By Jeff Strong

When you’re at a live concert and you close your eyes, you can hear where each instrument is coming from onstage. You can hear that certain instruments are on the left side of the stage, others are on the right, and still others seem to come from the center.

You can also generally discern whether an instrument is at the front or the back of the stage. Put all these sounds together, and you have a stereo field.

The stereo field consists of placement from left to right and front to back. When you mix a song, you can set your instruments wherever you want them on the “stage” that’s created by your listeners’ speakers.

You can do this with panning, which sets your instruments from left to right, and you can use effects, such as reverb and delay, to place your instruments from front to back in your mix. When you mix your song, try to visualize where on-stage each instrument may be placed.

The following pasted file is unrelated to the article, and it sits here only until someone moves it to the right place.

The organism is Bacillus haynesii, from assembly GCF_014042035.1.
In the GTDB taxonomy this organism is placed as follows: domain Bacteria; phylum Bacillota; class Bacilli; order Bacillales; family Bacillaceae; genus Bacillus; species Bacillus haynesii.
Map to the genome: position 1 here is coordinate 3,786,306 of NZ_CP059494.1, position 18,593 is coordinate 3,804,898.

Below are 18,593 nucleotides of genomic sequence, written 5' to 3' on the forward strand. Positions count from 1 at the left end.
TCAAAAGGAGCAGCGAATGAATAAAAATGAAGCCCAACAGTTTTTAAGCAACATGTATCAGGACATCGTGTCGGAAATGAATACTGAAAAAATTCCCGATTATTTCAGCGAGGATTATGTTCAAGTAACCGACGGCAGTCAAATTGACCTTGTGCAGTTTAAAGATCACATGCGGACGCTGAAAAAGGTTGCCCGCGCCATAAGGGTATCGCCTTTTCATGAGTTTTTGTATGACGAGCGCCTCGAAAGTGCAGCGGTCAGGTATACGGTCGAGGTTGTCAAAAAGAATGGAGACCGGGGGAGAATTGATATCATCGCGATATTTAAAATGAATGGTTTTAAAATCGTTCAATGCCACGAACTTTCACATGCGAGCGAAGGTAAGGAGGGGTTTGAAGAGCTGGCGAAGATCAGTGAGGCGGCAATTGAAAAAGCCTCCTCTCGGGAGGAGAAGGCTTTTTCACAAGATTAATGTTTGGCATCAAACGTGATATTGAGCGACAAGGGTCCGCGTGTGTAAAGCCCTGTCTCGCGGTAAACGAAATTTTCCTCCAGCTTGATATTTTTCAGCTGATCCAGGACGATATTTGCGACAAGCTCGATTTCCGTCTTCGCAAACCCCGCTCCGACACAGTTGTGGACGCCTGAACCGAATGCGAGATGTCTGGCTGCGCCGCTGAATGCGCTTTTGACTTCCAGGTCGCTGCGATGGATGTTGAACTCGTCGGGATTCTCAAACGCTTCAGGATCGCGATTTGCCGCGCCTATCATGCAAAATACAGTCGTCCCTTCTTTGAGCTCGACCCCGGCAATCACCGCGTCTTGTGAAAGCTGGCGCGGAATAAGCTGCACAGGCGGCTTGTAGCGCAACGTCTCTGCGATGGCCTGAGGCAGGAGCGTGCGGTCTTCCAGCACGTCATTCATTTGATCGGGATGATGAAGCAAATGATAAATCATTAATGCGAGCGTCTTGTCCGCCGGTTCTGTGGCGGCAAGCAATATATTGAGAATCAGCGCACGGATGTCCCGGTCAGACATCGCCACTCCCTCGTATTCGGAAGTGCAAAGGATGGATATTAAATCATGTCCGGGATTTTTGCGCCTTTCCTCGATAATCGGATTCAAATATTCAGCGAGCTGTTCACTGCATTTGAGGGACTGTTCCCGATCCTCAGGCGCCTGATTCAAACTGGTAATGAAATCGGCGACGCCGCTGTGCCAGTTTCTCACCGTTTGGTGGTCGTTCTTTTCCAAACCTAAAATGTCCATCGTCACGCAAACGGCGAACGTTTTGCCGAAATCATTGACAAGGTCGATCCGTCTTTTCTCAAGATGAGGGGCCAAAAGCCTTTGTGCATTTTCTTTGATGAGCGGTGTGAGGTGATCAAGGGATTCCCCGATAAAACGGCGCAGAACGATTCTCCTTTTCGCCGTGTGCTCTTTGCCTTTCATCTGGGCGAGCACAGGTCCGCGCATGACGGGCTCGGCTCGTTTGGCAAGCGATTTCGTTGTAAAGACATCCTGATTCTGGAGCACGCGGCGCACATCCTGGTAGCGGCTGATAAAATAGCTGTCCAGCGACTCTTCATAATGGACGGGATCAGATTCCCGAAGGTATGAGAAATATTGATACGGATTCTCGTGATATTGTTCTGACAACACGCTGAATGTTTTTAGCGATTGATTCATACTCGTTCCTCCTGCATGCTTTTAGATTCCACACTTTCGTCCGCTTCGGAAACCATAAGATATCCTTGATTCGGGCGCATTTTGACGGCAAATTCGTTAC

Some people choose to set the panning and depth of their instruments to sound as natural as possible, while others use these settings to create otherworldly sounds. There is no right or wrong setting when panning and adding effects to simulate depth — just what works for your goals. Don’t be afraid to get creative and try unusual things.